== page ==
IT Hardware Recycling FAQ – A Few Basics Covered

You’d think that the idea of IT hardware recycling would be pretty straightforward these days, but where there’s money to be made from literally anything on Earth, you can rest assured there’ll be dodgy dealers at work. IT recycling is sadly no exception to the rule as while the vast majority of redundant IT recyclers on the market are wholly above board, there will always be those that are out to deceive for the sake of their own personal gain.

So, in order to communicate and clarify just a few of the most important basics, the following FAQ addresses a selection of commonly asked questions and their answers:

1 – What Do Responsible Recycling Firm’s Do with IT Hardware?

The first and most important step in the process is to get every last piece of equipment broken down to its fundamental parts, which are then separated into several groups. Certain materials are grouped together for recycling, other parts that can be reused right away are put to one side and anything that cannot be recycled or reused is grouped together in order to be responsibly disposed of. Some items may be put back into use right away, some parts sold on and others given away if and when they can be of value. In all instances however, nothing that can be reused goes to waste and no IT hardware should be put into landfill sites.

2 – Why is Paperwork Necessary?

It often comes across as odd that paperwork will be completed and handed over after organising the collection of scrap IT hardware, but it is nonetheless of real importance. The reason being that the UK government is pretty strict when it comes to exactly how IT equipment should be recycled and the way it must be processed and handled after being handed over. As such, the only way a responsible IT recycling business is able to prove this is to keep documentation that begins with the collection of the recyclable materials and ends when they’re actually recycled. If you’re not offered paperwork, it could be a sign of a less-than ideal service provider.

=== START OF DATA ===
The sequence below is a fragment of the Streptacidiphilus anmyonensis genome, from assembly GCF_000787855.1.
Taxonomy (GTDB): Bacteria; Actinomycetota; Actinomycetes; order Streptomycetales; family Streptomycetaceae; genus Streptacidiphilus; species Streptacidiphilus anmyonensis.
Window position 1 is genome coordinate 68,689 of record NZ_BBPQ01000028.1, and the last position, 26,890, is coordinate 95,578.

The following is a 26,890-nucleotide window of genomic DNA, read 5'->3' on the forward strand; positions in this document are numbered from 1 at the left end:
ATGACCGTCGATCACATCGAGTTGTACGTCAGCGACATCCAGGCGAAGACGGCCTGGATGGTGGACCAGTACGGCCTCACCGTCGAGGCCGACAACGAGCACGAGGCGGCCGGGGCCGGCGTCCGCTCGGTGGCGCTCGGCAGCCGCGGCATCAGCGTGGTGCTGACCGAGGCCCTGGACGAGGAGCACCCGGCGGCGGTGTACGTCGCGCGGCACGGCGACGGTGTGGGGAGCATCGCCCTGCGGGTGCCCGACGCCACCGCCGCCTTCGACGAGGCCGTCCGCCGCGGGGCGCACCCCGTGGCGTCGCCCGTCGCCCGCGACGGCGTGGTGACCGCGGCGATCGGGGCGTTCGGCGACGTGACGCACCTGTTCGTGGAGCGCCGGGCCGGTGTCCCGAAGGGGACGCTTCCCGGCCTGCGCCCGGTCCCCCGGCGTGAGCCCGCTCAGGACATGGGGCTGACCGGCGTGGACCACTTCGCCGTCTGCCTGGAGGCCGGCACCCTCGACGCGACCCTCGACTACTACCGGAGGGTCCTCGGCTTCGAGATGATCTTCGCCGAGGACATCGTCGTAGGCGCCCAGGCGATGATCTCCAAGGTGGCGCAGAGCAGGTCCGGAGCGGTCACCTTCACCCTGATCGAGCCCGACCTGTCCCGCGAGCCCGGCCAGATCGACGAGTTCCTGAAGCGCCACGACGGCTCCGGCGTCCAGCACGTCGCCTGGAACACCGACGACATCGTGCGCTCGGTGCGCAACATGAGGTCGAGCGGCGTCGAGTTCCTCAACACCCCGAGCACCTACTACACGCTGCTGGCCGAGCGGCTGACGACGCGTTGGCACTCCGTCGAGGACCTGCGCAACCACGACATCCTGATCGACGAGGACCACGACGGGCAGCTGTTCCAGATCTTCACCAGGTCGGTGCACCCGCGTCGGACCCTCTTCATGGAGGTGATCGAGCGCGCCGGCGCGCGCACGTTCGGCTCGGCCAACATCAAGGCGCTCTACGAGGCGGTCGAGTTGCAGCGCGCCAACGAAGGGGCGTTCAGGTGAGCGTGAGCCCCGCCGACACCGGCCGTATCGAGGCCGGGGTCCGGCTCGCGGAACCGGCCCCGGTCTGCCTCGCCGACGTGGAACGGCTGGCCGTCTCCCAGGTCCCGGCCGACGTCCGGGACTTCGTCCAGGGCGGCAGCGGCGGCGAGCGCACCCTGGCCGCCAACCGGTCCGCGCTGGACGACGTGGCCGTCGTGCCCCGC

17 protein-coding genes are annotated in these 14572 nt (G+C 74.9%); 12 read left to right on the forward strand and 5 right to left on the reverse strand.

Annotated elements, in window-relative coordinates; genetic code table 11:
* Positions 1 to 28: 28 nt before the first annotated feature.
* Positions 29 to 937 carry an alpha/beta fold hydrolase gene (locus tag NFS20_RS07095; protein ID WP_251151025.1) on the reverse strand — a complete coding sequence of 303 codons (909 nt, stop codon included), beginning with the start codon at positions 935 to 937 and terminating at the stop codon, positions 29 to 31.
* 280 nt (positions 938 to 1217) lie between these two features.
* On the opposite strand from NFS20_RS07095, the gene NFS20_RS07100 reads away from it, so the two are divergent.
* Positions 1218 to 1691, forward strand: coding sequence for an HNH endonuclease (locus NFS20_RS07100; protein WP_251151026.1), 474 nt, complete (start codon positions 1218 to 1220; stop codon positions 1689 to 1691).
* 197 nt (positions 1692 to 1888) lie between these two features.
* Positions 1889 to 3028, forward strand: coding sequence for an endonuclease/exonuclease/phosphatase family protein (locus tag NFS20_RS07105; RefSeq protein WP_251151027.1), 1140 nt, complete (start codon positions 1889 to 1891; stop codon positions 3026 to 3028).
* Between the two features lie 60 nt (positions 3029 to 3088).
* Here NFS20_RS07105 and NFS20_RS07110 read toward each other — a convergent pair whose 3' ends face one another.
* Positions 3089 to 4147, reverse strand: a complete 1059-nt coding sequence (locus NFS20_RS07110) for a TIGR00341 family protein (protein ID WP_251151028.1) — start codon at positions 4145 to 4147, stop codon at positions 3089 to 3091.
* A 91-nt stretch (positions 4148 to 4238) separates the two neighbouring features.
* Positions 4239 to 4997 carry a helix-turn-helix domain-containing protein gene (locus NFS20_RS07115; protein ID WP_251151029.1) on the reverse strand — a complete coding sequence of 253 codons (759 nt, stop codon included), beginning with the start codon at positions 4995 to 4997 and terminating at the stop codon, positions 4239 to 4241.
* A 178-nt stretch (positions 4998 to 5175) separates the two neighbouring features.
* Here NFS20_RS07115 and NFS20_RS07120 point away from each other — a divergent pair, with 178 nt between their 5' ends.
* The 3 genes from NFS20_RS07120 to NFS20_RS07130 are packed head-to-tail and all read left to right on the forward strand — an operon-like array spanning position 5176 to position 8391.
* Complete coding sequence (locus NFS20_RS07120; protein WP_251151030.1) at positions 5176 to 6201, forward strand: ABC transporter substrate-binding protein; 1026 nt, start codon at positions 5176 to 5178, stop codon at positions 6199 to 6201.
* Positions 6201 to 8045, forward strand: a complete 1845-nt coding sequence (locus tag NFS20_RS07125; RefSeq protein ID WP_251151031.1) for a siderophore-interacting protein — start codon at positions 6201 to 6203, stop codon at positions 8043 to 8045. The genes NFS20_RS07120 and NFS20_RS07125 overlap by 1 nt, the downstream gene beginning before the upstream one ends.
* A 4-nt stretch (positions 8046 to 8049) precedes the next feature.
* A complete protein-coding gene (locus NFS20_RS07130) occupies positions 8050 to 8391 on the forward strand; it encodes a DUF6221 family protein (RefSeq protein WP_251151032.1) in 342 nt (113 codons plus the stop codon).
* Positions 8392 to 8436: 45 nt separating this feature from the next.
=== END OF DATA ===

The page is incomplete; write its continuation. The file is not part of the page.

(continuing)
3 – What About These Companies Saying They’ll Donate the Equipment to Africa?

As much as it sounds like a noble cause and one worth contributing to, there is in fact just one single charity with full government backing that ships used IT hardware to Africa. And what’s more, they’re very selective about what they send and won’t touch anything that’s even remotely outdated or unlikely to function properly. As such, when and where you come across a provider which tries to tell you that your equipment will be sent to Africa for charitable purposes, it’s about 99% likely they’re not being honest with you. What actually happens to the hardware they take is anyone’s guess, but for sure it won’t be recycled as it should be.

4 – Should I Choose a Local Company or a Larger National Brand?

It’s always recommended that where and when possible, you recycle as much of you can across the board via local brands and businesses. The reason being that the biggest recycling brands in the country are already incredibly powerful and run by millionaire tycoons, while many of the smaller recycling chains that genuinely contribute to the country’s recycling efforts struggle to stay in business. And of course, you’re much more likely to get that all-important personal touch from a smaller local business.

5 – What About My Hard Drives?

It’s always a good idea to use high-quality data removal software before getting rid of any hard drives or storages units – your personal data can be pure gold if it falls into the wrong hands. However, as this kind of software can be both expensive and in some cases complicated to use, there’s much to be said for choosing a recycling service that does the data removal on your behalf. And if you manage to find a recycling service that’s registered with the Information Commissioners under the Data Protection Act, you really couldn’t be in safer hands.

6 – Why Can’t I Just Throw My Equipment in the Bin?

Technically you can, but in doing so you’ll prevent a huge proportion of its materials and components being put back to good use, which in turn puts more strain on already limited resources. What’s more, there’s plenty to be found in a great many pieces of IT hardware that contain toxic chemicals and materials, which is why it’s crucial to make sure they’re properly disposed of for the greater good of everyone.

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